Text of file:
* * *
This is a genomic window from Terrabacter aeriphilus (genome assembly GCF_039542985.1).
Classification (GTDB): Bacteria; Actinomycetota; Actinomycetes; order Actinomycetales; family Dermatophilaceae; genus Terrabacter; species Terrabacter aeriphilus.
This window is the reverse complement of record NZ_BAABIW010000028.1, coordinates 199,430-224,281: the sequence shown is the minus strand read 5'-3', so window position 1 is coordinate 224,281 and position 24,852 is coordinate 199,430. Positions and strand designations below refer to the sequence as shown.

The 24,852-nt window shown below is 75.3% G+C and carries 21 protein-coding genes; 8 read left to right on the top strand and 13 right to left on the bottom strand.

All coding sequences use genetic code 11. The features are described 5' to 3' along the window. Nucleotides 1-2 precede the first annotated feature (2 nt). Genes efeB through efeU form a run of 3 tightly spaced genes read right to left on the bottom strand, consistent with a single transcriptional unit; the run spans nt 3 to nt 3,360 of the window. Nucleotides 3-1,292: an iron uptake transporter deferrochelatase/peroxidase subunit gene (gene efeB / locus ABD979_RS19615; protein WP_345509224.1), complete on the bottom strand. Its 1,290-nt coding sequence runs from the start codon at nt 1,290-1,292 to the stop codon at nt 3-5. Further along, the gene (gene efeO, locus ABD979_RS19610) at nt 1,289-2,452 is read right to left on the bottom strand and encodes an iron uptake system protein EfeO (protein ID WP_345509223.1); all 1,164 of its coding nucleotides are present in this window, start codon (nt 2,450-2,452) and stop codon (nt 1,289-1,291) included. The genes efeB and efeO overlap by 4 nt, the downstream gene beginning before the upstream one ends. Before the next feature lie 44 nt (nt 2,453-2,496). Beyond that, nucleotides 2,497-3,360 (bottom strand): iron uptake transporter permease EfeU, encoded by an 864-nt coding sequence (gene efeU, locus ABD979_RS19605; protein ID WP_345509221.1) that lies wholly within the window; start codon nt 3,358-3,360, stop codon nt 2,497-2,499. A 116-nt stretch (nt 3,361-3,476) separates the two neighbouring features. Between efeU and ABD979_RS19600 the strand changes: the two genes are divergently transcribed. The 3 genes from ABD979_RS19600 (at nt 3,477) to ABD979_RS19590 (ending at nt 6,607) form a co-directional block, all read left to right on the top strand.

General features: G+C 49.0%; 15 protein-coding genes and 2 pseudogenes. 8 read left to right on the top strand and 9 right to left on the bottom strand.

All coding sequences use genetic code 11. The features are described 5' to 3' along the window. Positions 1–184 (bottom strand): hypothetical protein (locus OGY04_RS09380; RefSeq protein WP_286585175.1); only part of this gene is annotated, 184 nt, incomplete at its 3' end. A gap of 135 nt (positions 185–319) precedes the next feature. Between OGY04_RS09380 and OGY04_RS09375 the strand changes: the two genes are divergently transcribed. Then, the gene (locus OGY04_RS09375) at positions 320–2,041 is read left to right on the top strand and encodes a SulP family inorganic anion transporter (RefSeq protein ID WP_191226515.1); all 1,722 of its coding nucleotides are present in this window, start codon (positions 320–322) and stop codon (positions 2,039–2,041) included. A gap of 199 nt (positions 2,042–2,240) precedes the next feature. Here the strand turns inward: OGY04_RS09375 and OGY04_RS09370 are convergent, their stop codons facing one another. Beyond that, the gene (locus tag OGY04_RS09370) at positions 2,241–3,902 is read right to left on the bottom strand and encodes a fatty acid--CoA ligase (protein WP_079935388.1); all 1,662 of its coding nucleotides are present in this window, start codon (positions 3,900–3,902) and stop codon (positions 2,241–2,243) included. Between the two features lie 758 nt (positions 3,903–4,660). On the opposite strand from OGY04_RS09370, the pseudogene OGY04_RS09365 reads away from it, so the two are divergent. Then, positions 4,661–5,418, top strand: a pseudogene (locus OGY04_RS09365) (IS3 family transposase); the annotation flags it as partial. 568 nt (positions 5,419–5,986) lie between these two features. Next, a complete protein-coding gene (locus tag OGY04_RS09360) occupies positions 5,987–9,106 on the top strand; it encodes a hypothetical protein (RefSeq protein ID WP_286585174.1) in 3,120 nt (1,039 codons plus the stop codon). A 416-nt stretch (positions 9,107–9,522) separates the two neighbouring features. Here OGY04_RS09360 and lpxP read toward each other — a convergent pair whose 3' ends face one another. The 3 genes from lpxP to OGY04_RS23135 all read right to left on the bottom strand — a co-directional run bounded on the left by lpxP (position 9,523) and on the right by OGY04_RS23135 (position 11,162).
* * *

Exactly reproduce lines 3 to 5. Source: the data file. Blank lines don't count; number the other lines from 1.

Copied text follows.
This window is the reverse complement of record NZ_BAABIW010000028.1, coordinates 199,430-224,281: the sequence shown is the minus strand read 5'-3', so window position 1 is coordinate 224,281 and position 24,852 is coordinate 199,430. Positions and strand designations below refer to the sequence as shown.

The 24,852-nt window shown below is 75.3% G+C and carries 21 protein-coding genes; 8 read left to right on the top strand and 13 right to left on the bottom strand.

All coding sequences use genetic code 11. The features are described 5' to 3' along the window. Nucleotides 1-2 precede the first annotated feature (2 nt). Genes efeB through efeU form a run of 3 tightly spaced genes read right to left on the bottom strand, consistent with a single transcriptional unit; the run spans nt 3 to nt 3,360 of the window. Nucleotides 3-1,292: an iron uptake transporter deferrochelatase/peroxidase subunit gene (gene efeB / locus ABD979_RS19615; protein WP_345509224.1), complete on the bottom strand. Its 1,290-nt coding sequence runs from the start codon at nt 1,290-1,292 to the stop codon at nt 3-5. Further along, the gene (gene efeO, locus ABD979_RS19610) at nt 1,289-2,452 is read right to left on the bottom strand and encodes an iron uptake system protein EfeO (protein ID WP_345509223.1); all 1,164 of its coding nucleotides are present in this window, start codon (nt 2,450-2,452) and stop codon (nt 1,289-1,291) included. The genes efeB and efeO overlap by 4 nt, the downstream gene beginning before the upstream one ends. Before the next feature lie 44 nt (nt 2,453-2,496). Beyond that, nucleotides 2,497-3,360 (bottom strand): iron uptake transporter permease EfeU, encoded by an 864-nt coding sequence (gene efeU, locus ABD979_RS19605; protein ID WP_345509221.1) that lies wholly within the window; start codon nt 3,358-3,360, stop codon nt 2,497-2,499. A 116-nt stretch (nt 3,361-3,476) separates the two neighbouring features. Between efeU and ABD979_RS19600 the strand changes: the two genes are divergently transcribed. The 3 genes from ABD979_RS19600 (at nt 3,477) to ABD979_RS19590 (ending at nt 6,607) form a co-directional block, all read left to right on the top strand.